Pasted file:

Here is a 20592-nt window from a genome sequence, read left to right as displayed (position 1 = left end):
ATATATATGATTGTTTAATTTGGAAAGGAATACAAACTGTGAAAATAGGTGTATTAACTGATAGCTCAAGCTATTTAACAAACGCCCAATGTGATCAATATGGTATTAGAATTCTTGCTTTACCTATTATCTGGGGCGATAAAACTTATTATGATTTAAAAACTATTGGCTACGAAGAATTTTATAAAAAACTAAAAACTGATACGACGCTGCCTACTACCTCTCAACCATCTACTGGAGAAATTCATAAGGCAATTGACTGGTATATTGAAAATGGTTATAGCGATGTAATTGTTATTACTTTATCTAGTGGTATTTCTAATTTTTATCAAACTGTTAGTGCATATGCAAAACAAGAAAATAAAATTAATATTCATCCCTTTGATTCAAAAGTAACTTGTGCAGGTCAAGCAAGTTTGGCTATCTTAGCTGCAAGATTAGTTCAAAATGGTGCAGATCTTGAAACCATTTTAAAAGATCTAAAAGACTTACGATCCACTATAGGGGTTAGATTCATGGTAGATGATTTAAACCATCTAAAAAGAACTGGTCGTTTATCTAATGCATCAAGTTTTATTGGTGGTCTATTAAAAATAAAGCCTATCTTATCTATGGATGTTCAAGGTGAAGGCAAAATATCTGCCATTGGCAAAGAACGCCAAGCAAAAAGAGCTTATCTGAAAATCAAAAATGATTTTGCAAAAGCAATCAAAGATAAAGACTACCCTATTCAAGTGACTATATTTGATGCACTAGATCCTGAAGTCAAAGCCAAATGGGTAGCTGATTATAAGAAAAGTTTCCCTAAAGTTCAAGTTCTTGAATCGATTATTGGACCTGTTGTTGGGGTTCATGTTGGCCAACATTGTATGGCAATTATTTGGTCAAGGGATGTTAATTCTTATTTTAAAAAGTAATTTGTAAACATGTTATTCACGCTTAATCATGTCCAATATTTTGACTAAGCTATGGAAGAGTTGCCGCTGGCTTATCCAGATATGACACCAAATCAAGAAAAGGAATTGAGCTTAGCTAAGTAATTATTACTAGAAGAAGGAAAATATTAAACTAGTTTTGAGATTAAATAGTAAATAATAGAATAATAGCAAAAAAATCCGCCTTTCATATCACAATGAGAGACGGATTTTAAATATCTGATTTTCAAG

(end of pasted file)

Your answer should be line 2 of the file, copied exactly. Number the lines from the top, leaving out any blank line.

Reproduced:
ATATATATGATTGTTTAATTTGGAAAGGAATACAAACTGTGAAAATAGGTGTATTAACTGATAGCTCAAGCTATTTAACAAACGCCCAATGTGATCAATATGGTATTAGAATTCTTGCTTTACCTATTATCTGGGGCGATAAAACTTATTATGATTTAAAAACTATTGGCTACGAAGAATTTTATAAAAAACTAAAAACTGATACGACGCTGCCTACTACCTCTCAACCATCTACTGGAGAAATTCATAAGGCAATTGACTGGTATATTGAAAATGGTTATAGCGATGTAATTGTTATTACTTTATCTAGTGGTATTTCTAATTTTTATCAAACTGTTAGTGCATATGCAAAACAAGAAAATAAAATTAATATTCATCCCTTTGATTCAAAAGTAACTTGTGCAGGTCAAGCAAGTTTGGCTATCTTAGCTGCAAGATTAGTTCAAAATGGTGCAGATCTTGAAACCATTTTAAAAGATCTAAAAGACTTACGATCCACTATAGGGGTTAGATTCATGGTAGATGATTTAAACCATCTAAAAAGAACTGGTCGTTTATCTAATGCATCAAGTTTTATTGGTGGTCTATTAAAAATAAAGCCTATCTTATCTATGGATGTTCAAGGTGAAGGCAAAATATCTGCCATTGGCAAAGAACGCCAAGCAAAAAGAGCTTATCTGAAAATCAAAAATGATTTTGCAAAAGCAATCAAAGATAAAGACTACCCTATTCAAGTGACTATATTTGATGCACTAGATCCTGAAGTCAAAGCCAAATGGGTAGCTGATTATAAGAAAAGTTTCCCTAAAGTTCAAGTTCTTGAATCGATTATTGGACCTGTTGTTGGGGTTCATGTTGGCCAACATTGTATGGCAATTATTTGGTCAAGGGATGTTAATTCTTATTTTAAAAAGTAATTTGTAAACATGTTATTCACGCTTAATCATGTCCAATATTTTGACTAAGCTATGGAAGAGTTGCCGCTGGCTTATCCAGATATGACACCAAATCAAGAAAAGGAATTGAGCTTAGCTAAGTAATTATTACTAGAAGAAGGAAAATATTAAACTAGTTTTGAGATTAAATAGTAAATAATAGAATAATAGCAAAAAAATCCGCCTTTCATATCACAATGAGAGACGGATTTTAAATATCTGATTTTCAAG